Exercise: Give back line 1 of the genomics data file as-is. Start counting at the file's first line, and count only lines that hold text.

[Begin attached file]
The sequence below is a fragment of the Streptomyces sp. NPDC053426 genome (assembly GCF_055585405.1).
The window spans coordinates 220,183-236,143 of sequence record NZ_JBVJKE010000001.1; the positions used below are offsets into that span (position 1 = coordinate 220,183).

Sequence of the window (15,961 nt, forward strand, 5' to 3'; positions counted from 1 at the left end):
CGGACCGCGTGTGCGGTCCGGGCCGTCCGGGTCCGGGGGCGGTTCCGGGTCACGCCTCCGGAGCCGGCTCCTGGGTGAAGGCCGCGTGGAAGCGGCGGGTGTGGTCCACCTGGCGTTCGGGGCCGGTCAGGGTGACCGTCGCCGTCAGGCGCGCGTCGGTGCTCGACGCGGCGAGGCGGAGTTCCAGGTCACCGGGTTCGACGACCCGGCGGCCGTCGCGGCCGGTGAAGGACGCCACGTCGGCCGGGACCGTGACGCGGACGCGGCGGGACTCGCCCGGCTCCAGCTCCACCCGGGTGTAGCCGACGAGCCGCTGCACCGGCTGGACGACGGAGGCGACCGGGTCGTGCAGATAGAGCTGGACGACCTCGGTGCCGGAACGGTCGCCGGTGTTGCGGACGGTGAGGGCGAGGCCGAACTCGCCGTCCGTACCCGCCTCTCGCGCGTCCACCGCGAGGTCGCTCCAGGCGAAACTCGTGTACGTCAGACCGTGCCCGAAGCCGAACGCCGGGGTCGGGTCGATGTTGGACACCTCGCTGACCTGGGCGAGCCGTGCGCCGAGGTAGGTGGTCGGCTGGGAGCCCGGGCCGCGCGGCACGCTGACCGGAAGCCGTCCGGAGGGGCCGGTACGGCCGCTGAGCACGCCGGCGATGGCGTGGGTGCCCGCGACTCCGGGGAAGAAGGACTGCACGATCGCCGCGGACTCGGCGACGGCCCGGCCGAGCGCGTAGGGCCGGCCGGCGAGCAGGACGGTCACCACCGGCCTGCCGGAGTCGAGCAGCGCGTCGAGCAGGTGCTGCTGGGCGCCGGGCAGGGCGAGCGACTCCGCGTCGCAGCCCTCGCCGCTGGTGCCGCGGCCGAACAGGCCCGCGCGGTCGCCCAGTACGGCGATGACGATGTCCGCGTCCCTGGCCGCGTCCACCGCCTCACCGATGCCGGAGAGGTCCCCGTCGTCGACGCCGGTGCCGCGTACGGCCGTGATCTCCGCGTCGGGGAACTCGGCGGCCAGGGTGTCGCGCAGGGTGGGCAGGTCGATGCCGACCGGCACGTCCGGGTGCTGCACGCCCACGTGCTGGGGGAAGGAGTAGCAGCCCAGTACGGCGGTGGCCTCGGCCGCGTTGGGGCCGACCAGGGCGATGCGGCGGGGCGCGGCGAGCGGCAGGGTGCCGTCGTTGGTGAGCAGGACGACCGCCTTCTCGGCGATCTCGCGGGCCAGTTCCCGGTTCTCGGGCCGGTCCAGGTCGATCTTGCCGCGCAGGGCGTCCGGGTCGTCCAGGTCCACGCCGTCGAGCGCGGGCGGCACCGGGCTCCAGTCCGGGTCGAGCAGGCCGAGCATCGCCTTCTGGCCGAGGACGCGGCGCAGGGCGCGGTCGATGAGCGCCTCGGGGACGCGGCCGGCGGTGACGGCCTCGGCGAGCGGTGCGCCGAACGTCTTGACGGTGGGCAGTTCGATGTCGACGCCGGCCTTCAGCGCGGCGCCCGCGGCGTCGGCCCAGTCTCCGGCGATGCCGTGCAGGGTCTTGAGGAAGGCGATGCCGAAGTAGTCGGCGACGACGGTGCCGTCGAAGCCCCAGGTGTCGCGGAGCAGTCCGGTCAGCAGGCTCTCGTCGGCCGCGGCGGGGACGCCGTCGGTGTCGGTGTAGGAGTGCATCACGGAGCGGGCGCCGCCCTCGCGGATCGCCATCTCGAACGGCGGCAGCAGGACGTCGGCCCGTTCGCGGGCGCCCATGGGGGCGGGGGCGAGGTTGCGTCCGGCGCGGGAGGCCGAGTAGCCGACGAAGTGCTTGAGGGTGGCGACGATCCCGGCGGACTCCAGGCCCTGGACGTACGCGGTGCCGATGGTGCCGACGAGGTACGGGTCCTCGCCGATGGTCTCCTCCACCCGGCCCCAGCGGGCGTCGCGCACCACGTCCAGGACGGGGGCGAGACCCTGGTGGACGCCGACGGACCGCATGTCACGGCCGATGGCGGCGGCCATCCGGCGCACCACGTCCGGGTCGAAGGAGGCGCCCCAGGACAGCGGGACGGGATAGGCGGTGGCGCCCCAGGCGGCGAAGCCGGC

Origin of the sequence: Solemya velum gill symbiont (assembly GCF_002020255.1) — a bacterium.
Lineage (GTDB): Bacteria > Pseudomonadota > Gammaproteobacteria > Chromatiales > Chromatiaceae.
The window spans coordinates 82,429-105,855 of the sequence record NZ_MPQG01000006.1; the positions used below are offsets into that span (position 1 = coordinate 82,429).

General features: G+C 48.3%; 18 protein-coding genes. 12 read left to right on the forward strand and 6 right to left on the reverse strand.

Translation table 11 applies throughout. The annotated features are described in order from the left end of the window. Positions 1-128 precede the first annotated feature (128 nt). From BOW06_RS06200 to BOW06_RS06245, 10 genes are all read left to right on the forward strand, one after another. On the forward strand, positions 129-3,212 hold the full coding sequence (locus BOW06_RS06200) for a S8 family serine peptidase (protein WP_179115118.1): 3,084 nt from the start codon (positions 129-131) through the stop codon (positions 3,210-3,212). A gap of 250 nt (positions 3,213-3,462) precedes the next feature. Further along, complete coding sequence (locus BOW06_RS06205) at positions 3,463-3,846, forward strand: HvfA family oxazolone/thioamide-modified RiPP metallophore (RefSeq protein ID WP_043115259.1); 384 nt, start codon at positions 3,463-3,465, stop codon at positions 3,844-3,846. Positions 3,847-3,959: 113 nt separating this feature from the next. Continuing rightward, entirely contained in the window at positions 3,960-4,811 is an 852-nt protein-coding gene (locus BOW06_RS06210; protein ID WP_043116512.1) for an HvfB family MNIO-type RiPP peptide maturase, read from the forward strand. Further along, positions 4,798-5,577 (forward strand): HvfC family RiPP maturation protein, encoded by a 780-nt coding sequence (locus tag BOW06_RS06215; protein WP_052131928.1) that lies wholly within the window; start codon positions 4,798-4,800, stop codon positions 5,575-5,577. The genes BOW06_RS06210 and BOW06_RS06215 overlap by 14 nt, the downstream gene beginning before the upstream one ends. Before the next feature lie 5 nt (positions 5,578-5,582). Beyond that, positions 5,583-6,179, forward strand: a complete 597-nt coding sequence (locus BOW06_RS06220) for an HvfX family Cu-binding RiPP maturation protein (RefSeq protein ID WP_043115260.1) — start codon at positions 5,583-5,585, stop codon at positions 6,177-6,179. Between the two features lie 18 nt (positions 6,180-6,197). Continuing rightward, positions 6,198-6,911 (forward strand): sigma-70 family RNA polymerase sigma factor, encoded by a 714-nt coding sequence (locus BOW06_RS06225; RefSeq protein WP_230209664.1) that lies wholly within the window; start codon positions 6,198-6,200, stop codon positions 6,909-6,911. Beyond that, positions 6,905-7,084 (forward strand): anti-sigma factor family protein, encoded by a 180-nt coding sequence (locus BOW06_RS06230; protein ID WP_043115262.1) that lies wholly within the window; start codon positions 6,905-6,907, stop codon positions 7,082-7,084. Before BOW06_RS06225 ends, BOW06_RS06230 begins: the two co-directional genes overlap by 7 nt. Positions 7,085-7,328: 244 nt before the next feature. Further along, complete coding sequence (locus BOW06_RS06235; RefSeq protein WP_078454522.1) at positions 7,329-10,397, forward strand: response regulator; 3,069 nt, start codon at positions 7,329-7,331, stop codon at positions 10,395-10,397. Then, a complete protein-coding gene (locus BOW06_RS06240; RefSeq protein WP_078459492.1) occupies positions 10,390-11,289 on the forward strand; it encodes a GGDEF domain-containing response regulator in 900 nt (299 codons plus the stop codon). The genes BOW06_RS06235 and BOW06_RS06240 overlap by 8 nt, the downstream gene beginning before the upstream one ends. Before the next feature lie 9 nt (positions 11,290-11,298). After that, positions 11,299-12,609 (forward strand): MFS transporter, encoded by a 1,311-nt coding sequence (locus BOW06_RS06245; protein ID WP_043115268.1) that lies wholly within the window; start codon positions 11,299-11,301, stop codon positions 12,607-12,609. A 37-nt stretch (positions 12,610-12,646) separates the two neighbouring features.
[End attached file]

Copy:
The sequence below is a fragment of the Streptomyces sp. NPDC053426 genome (assembly GCF_055585405.1).